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Your Favourite Fables, Stories & Parables

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  • Dear Shaolin Wahnam Family,

    Please find below another story that I personally love:

    Why Hath Thou Forsaken Me?

    The Mississippi River was flooding its banks and the waters were rising around Clem's house. The waters had gotten to the level of the front porch where Clem was standing. A man in a rowboat came by and called to Clem, "Hop in and I'll take you to high ground."

    Clem replied, "No, my God will save me!"

    The river continued to rise to the second story windows and Clem, looking out, saw a powerboat come up. The man in the powerboat called to Clem, "Hop in and I'll take you to high ground."

    Clem replied, "No, my God will save me!"

    The river had now risen to the roof of the house. Clem was sitting on the ridge at the top of the house, with the waters swirling around his feet. He saw a helicopter fly over and the people inside yelled over a bull horn, "Grab the rope and climb in and we'll take you to high ground."

    Clem replied, "No, my God will save me!"

    The river continued to rise and finally, it engulfed the house and Clem was drowned. The next thing he knew, Clem was standing before his God. In anger, he asked God, "I put my trust in you. Why have you forsaken me?"

    And his God replied, "What do you want from me? I sent you a rowboat, a powerboat, and a helicopter!"

    Story Source
    Why Hath Thou Forsaken Me?.jpg

    Picture Source

    With Love, Care and Shaolin Salute,

    Santi

    Comment


    • Dear Shaolin Wahnam Family,

      Today, I was watching a Warren Buffett's video on Youtube and he was telling a story that I personally find inspiring. I would like to share it with you:

      The Ovarian Lottery

      A genie comes and says to you in the womb, "You look like an extraordinarily responsible, intelligent, potential human being. You're going to emerge in 24 hours and it is an enormous responsibility I am going to assign to you — determination of the political, economic and social system into which you are going to emerge. You set the rules, any political system, democracy, parliamentary, anything you wish — you can set the economic structure, communistic, capitalistic, set anything in motion and I guarantee you that when you emerge this world will exist for you, your children and grandchildren.

      What's the catch?

      There is One catch — Said the genie. — Just before you emerge, you have to go through a lottery and pick up one of the 7 billion balls contained in a big barrel. The ball that you pick up, that is the life that what you are going to get. You could be born intelligent or not intelligent, born healthy or disabled, rich or poor, born black or white, man or woman, born in the US or in Bangladesh, etc. You have no idea which ball you are going to get.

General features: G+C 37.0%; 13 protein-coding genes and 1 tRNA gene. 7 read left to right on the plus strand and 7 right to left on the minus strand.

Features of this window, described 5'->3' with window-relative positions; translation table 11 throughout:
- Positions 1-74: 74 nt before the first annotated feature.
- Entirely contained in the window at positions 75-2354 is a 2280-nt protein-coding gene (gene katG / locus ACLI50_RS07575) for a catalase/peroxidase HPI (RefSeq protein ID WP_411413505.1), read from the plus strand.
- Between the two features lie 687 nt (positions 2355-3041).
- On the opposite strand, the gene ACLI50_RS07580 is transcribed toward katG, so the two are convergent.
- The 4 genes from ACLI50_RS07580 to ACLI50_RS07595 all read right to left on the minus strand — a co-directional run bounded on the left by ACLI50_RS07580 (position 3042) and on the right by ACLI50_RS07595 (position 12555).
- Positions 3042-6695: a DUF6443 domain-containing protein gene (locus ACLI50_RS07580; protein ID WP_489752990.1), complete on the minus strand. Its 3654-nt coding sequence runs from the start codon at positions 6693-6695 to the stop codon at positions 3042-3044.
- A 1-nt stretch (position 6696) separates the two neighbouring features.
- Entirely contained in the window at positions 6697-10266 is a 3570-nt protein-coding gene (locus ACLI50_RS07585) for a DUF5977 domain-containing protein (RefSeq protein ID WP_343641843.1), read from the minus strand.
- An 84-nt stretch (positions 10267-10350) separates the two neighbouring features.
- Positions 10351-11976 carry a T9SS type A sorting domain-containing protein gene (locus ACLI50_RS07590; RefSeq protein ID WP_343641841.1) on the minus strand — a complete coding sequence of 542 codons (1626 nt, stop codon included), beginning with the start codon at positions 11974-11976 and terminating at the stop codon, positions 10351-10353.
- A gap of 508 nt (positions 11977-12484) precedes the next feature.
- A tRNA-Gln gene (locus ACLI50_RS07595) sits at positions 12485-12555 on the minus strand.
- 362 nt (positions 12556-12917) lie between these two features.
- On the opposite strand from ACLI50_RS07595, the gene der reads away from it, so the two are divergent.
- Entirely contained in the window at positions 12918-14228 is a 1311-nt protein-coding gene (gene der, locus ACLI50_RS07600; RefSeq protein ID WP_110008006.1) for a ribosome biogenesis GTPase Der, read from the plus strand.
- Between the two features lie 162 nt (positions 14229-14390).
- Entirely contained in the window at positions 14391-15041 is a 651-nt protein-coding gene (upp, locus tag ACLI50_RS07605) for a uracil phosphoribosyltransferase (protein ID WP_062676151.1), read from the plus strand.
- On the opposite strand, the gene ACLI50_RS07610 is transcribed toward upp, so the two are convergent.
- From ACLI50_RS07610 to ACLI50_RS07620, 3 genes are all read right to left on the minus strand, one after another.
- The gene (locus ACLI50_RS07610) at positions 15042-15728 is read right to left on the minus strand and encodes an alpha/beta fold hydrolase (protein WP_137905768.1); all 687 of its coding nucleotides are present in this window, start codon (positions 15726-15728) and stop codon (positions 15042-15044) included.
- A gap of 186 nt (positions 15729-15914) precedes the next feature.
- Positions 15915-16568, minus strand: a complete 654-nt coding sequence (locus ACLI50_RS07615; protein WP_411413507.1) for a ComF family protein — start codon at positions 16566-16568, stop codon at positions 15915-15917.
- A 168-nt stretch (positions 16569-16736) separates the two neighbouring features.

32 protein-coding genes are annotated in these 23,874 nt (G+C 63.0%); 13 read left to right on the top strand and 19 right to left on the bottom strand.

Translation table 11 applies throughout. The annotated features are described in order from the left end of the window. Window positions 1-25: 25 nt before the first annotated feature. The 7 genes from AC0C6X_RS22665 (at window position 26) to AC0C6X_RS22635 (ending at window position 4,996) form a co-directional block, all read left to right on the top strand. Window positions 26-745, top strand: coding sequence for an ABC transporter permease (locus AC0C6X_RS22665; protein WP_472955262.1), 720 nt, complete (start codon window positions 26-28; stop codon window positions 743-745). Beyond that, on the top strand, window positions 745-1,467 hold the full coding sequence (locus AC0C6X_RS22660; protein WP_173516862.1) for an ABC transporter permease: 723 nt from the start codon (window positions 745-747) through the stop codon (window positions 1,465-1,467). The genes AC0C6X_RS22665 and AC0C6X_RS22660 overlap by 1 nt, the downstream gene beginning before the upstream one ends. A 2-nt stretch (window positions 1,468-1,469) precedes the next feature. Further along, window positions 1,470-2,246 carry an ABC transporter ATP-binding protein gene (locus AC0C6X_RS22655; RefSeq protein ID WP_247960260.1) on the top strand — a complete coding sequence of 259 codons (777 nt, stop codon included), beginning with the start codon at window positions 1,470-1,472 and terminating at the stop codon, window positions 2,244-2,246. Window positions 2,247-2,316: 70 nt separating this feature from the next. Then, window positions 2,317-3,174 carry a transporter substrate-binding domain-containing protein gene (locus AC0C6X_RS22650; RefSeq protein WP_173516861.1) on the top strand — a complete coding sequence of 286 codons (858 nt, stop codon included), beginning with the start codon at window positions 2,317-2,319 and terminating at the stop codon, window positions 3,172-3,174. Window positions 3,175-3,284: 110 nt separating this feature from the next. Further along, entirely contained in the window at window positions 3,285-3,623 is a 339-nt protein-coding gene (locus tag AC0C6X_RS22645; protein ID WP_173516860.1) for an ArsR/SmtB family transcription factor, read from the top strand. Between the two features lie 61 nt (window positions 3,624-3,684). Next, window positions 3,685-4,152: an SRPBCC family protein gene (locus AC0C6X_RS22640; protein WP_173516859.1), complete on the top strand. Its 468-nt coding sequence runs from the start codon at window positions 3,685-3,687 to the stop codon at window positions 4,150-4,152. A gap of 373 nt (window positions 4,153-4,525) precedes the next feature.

Not knowing which ball you are going to get, how would you design this world?

      Story Source
      The Ovarian Lottery.jpg

      Picture Source

      With Love, Care and Shaolin Salute,


      Santi

      Comment


      • Dear Shaolin Wahnam Family,

        Recently, I read this story and I really enjoyed it and felt inspired by it:

        Keeping the Roots Stronger

        Once upon a time, there were two neighbors living next to each other. One of them was a retired teacher and another was an insurance agent who had a lot of interest in technology. Both of them had planted different plants in their gardens. The retired teacher was giving a small amount of water to his plants and didn’t always give full attention to them, while the other neighbor interested in technology, had given a lot of water to his plants and looked after them too well.

        The retired teacher’s plants were simple but looked good. The insurance agent’s plants were much fuller and greener. One day, during the night, there was heavy rain and a wind due to a minor storm. The next morning, both of the neighbors came out to inspect the damage to their garden. The neighbor who was an insurance agent saw that his plants came off from the roots and were totally destroyed. But, the retired teacher’s plants were not damaged at all and were standing firm.

        The insurance agent neighbor was surprised to see it, he went to the retired teacher and asked, “We both grew the same plants together, I actually looked after my plants better than you did for yours, and even gave them more water. Still, my plants came off from the roots, while yours didn’t. How is that possible?”

        The retired teacher smiled and said, “You gave your plants more attention and water, but because of that they didn’t need to work themselves for it. You made it easy for them. While I gave them just an adequate amount of water and let their roots search for more. And, because of that, their roots went deeper and that made their position stronger. That is why my plants survived”.